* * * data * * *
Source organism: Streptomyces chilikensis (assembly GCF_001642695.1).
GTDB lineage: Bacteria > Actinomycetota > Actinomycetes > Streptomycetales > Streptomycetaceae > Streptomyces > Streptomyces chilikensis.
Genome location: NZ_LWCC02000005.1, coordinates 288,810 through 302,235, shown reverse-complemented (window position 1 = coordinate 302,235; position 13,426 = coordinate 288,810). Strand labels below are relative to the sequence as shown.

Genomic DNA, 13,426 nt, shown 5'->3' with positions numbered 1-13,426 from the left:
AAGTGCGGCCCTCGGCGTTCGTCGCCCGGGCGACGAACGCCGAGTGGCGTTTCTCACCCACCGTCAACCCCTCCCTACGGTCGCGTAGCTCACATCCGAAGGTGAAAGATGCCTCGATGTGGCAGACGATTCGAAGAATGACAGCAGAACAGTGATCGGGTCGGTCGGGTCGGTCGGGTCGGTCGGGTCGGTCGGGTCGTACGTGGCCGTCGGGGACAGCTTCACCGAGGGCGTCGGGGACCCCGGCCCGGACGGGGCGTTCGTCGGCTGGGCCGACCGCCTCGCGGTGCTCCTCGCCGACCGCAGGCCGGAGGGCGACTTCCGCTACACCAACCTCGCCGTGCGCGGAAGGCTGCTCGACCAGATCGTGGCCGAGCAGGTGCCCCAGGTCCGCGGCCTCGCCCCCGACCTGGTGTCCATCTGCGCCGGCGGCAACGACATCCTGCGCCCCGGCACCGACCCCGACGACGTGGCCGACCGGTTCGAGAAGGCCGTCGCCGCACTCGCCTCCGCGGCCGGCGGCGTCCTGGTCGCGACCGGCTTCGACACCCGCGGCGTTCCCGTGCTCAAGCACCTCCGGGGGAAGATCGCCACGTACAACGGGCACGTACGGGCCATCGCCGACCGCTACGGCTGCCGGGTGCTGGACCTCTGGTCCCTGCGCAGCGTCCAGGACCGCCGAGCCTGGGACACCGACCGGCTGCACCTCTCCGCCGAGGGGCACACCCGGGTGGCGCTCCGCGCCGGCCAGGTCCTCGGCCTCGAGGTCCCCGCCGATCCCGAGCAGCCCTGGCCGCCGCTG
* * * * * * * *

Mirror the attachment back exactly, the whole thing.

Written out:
Source organism: Streptomyces chilikensis (assembly GCF_001642695.1).
GTDB lineage: Bacteria > Actinomycetota > Actinomycetes > Streptomycetales > Streptomycetaceae > Streptomyces > Streptomyces chilikensis.
Genome location: NZ_LWCC02000005.1, coordinates 288,810 through 302,235, shown reverse-complemented (window position 1 = coordinate 302,235; position 13,426 = coordinate 288,810). Strand labels below are relative to the sequence as shown.

Genomic DNA, 13,426 nt, shown 5'->3' with positions numbered 1-13,426 from the left:
AAGTGCGGCCCTCGGCGTTCGTCGCCCGGGCGACGAACGCCGAGTGGCGTTTCTCACCCACCGTCAACCCCTCCCTACGGTCGCGTAGCTCACATCCGAAGGTGAAAGATGCCTCGATGTGGCAGACGATTCGAAGAATGACAGCAGAACAGTGATCGGGTCGGTCGGGTCGGTCGGGTCGGTCGGGTCGGTCGGGTCGTACGTGGCCGTCGGGGACAGCTTCACCGAGGGCGTCGGGGACCCCGGCCCGGACGGGGCGTTCGTCGGCTGGGCCGACCGCCTCGCGGTGCTCCTCGCCGACCGCAGGCCGGAGGGCGACTTCCGCTACACCAACCTCGCCGTGCGCGGAAGGCTGCTCGACCAGATCGTGGCCGAGCAGGTGCCCCAGGTCCGCGGCCTCGCCCCCGACCTGGTGTCCATCTGCGCCGGCGGCAACGACATCCTGCGCCCCGGCACCGACCCCGACGACGTGGCCGACCGGTTCGAGAAGGCCGTCGCCGCACTCGCCTCCGCGGCCGGCGGCGTCCTGGTCGCGACCGGCTTCGACACCCGCGGCGTTCCCGTGCTCAAGCACCTCCGGGGGAAGATCGCCACGTACAACGGGCACGTACGGGCCATCGCCGACCGCTACGGCTGCCGGGTGCTGGACCTCTGGTCCCTGCGCAGCGTCCAGGACCGCCGAGCCTGGGACACCGACCGGCTGCACCTCTCCGCCGAGGGGCACACCCGGGTGGCGCTCCGCGCCGGCCAGGTCCTCGGCCTCGAGGTCCCCGCCGATCCCGAGCAGCCCTGGCCGCCGCTG